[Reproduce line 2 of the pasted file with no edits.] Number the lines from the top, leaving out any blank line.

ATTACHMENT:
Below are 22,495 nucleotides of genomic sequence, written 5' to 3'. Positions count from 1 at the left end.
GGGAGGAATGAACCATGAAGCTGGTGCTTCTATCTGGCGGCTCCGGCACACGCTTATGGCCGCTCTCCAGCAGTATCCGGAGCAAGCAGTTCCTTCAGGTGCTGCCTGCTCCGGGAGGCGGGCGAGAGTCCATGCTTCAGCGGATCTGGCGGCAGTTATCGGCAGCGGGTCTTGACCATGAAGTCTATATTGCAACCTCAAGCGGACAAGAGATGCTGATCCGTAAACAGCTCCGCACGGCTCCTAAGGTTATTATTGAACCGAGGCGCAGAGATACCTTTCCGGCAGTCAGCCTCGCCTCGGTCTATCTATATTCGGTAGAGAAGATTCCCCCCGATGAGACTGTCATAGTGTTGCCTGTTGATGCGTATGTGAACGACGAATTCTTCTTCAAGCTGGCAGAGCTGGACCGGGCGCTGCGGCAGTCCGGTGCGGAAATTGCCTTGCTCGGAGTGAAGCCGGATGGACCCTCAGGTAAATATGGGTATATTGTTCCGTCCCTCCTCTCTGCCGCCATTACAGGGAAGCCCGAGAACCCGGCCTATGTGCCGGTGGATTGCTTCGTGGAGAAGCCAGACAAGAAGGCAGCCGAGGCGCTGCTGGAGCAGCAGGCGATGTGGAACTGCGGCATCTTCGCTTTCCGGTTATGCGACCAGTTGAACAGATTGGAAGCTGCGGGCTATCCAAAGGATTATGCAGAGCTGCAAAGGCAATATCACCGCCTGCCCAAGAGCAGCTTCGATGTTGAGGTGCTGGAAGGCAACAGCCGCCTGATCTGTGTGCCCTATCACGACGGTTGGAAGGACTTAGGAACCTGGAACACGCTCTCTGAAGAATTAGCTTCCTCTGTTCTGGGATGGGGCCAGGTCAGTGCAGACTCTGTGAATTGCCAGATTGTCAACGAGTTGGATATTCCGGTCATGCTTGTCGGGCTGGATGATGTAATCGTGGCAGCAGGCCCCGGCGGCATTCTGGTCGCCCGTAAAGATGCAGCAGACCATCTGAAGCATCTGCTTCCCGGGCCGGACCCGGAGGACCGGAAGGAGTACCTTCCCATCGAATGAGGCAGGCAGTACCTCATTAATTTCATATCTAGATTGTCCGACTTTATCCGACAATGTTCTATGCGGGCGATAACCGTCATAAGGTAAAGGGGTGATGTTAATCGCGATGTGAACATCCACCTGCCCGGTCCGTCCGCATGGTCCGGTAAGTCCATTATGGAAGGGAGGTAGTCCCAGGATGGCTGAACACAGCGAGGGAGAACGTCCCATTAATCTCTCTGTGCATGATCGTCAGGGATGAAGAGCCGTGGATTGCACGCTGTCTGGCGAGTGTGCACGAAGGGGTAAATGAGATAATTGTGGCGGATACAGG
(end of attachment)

GGGAGGAATGAACCATGAAGCTGGTGCTTCTATCTGGCGGCTCCGGCACACGCTTATGGCCGCTCTCCAGCAGTATCCGGAGCAAGCAGTTCCTTCAGGTGCTGCCTGCTCCGGGAGGCGGGCGAGAGTCCATGCTTCAGCGGATCTGGCGGCAGTTATCGGCAGCGGGTCTTGACCATGAAGTCTATATTGCAACCTCAAGCGGACAAGAGATGCTGATCCGTAAACAGCTCCGCACGGCTCCTAAGGTTATTATTGAACCGAGGCGCAGAGATACCTTTCCGGCAGTCAGCCTCGCCTCGGTCTATCTATATTCGGTAGAGAAGATTCCCCCCGATGAGACTGTCATAGTGTTGCCTGTTGATGCGTATGTGAACGACGAATTCTTCTTCAAGCTGGCAGAGCTGGACCGGGCGCTGCGGCAGTCCGGTGCGGAAATTGCCTTGCTCGGAGTGAAGCCGGATGGACCCTCAGGTAAATATGGGTATATTGTTCCGTCCCTCCTCTCTGCCGCCATTACAGGGAAGCCCGAGAACCCGGCCTATGTGCCGGTGGATTGCTTCGTGGAGAAGCCAGACAAGAAGGCAGCCGAGGCGCTGCTGGAGCAGCAGGCGATGTGGAACTGCGGCATCTTCGCTTTCCGGTTATGCGACCAGTTGAACAGATTGGAAGCTGCGGGCTATCCAAAGGATTATGCAGAGCTGCAAAGGCAATATCACCGCCTGCCCAAGAGCAGCTTCGATGTTGAGGTGCTGGAAGGCAACAGCCGCCTGATCTGTGTGCCCTATCACGACGGTTGGAAGGACTTAGGAACCTGGAACACGCTCTCTGAAGAATTAGCTTCCTCTGTTCTGGGATGGGGCCAGGTCAGTGCAGACTCTGTGAATTGCCAGATTGTCAACGAGTTGGATATTCCGGTCATGCTTGTCGGGCTGGATGATGTAATCGTGGCAGCAGGCCCCGGCGGCATTCTGGTCGCCCGTAAAGATGCAGCAGACCATCTGAAGCATCTGCTTCCCGGGCCGGACCCGGAGGACCGGAAGGAGTACCTTCCCATCGAATGAGGCAGGCAGTACCTCATTAATTTCATATCTAGATTGTCCGACTTTATCCGACAATGTTCTATGCGGGCGATAACCGTCATAAGGTAAAGGGGTGATGTTAATCGCGATGTGAACATCCACCTGCCCGGTCCGTCCGCATGGTCCGGTAAGTCCATTATGGAAGGGAGGTAGTCCCAGGATGGCTGAACACAGCGAGGGAGAACGTCCCATTAATCTCTCTGTGCATGATCGTCAGGGATGAAGAGCCGTGGATTGCACGCTGTCTGGCGAGTGTGCACGAAGGGGTAAATGAGATAATTGTGGCGGATACAGG